Ethiopia peacekeepers arrive in Sudan
Khartoum - Ethiopian peacekeepers have started to arrive in Sudan's flashpoint Abyei region and will begin operations by the end of the week, official media reported on Thursday, paving the way for the army's withdrawal.
"A brigade of Ethiopian peacekeepers will arrive in the Abyei region later this week... Around 4200 troops have already travelled [to Sudan] overland in the past week," an Ethiopian foreign ministry spokesperson was quoted as saying by the official Suna news agency.
"This mission, which operates under the auspices of the United Nations, will start peacekeeping operations in the Abyei area by the end of this week," he added.
The UN Security Council ordered the Ethiopian peacekeeping force to the bitterly contested Sudanese border region last month in a bid to douse tensions between north and south in the run-up to the July 9 partition.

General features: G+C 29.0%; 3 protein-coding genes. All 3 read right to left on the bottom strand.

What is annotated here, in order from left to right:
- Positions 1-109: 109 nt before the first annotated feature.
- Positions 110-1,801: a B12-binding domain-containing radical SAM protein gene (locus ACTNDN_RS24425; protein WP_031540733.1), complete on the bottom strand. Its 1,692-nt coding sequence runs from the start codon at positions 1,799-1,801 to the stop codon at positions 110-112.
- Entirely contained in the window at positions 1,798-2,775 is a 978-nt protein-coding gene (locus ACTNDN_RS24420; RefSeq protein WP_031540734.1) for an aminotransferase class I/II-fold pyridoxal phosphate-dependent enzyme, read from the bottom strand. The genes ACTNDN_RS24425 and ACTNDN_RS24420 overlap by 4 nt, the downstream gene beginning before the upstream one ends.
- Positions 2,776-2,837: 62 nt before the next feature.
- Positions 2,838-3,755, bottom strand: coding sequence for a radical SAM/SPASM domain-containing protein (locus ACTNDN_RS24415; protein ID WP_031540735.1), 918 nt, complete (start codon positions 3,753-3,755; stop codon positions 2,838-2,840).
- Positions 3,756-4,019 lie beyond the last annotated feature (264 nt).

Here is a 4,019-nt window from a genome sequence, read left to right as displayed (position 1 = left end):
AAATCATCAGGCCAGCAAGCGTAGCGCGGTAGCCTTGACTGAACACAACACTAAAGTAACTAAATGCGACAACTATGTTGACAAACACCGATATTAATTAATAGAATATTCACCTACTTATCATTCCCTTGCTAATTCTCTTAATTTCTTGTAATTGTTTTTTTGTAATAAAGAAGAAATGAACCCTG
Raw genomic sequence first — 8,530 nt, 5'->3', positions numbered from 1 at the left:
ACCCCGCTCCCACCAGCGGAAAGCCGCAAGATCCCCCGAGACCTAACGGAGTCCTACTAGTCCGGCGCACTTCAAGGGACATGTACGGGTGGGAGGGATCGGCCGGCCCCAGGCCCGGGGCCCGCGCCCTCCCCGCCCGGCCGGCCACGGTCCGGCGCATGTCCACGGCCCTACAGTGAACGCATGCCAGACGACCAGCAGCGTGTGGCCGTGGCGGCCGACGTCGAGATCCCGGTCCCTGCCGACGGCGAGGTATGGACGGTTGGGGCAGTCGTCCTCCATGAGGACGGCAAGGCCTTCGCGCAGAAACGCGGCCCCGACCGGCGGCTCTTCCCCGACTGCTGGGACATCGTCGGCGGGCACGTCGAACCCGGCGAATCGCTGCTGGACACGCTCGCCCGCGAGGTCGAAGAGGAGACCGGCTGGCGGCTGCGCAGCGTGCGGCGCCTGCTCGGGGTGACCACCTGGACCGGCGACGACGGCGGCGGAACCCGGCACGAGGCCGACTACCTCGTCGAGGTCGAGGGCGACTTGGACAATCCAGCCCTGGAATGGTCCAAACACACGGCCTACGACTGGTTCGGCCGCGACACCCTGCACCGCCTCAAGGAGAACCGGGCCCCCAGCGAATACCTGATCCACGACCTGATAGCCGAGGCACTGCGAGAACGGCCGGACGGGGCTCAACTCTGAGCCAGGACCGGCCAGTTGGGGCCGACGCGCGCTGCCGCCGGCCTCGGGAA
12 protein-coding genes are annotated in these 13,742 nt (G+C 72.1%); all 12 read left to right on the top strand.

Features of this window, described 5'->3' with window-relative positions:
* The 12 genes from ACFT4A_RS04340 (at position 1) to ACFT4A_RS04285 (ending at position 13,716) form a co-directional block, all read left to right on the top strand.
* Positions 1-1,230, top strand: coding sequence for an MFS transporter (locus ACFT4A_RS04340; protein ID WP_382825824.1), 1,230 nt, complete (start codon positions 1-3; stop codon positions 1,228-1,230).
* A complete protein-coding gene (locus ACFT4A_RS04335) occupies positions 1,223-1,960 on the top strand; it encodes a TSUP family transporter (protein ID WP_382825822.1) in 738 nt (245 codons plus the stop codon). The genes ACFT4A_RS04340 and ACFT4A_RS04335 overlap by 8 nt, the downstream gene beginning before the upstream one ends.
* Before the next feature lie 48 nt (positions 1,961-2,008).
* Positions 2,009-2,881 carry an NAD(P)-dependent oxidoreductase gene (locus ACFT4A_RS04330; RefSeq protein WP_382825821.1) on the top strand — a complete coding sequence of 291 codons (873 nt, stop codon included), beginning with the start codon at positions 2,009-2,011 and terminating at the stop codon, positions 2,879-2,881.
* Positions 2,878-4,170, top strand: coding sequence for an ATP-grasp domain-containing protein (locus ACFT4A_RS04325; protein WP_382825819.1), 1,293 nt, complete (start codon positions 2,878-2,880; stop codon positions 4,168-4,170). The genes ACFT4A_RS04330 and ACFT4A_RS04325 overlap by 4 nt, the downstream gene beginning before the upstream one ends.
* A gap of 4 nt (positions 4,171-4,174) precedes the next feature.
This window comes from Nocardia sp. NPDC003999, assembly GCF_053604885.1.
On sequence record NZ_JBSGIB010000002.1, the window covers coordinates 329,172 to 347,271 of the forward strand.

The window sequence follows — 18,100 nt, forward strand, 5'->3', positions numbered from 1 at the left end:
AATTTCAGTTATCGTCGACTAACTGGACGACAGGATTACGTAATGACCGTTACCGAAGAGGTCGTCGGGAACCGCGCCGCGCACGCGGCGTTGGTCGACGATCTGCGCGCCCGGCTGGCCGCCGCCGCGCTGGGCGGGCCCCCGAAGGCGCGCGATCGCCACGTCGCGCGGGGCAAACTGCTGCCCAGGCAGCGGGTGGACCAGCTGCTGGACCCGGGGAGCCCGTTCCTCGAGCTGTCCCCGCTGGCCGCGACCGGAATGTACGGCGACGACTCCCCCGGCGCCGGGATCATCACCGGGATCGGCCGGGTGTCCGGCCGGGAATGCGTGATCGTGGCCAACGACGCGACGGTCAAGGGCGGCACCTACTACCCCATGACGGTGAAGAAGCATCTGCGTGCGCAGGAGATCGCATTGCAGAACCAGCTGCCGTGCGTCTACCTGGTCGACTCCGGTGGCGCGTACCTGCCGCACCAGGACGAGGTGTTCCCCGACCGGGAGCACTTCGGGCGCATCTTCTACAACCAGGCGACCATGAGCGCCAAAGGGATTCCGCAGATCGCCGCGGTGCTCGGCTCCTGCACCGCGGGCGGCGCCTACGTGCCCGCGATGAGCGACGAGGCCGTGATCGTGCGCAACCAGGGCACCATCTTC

The Sudanese army occupied Abyei town and the surrounding area in May, prompting more than 110 000 ethnically southern residents to flee south, according to the United Nations.
The Ethiopian force is responsible for monitoring the withdrawal of Sudanese troops, protecting civilians and establishing the peaceful conditions for holding a referendum on Abyei's future status, which had been due to take place last January but was cancelled.
"The Sudanese troops will withdraw from Abyei after the Ethiopians complete their deployment in the area," army spokesman Sawarmi Khaled Saad told AFP.
Speaking to the southern army on Tuesday, South Sudanese President Salva Kiir insisted, for the first time since his country formally declared independence from the north, that Abyei belonged to and would eventually rejoin the south.
"Abyei belongs to us. Whether [Sudanese President] Omar al-Bashir likes it or not, one day Abyei will rejoin the south," he said.
For his part, shortly after the Sudanese army's occupation of the region in May, Bashir said Abyei was "north Sudanese land," which he was "prepared for a new war" over.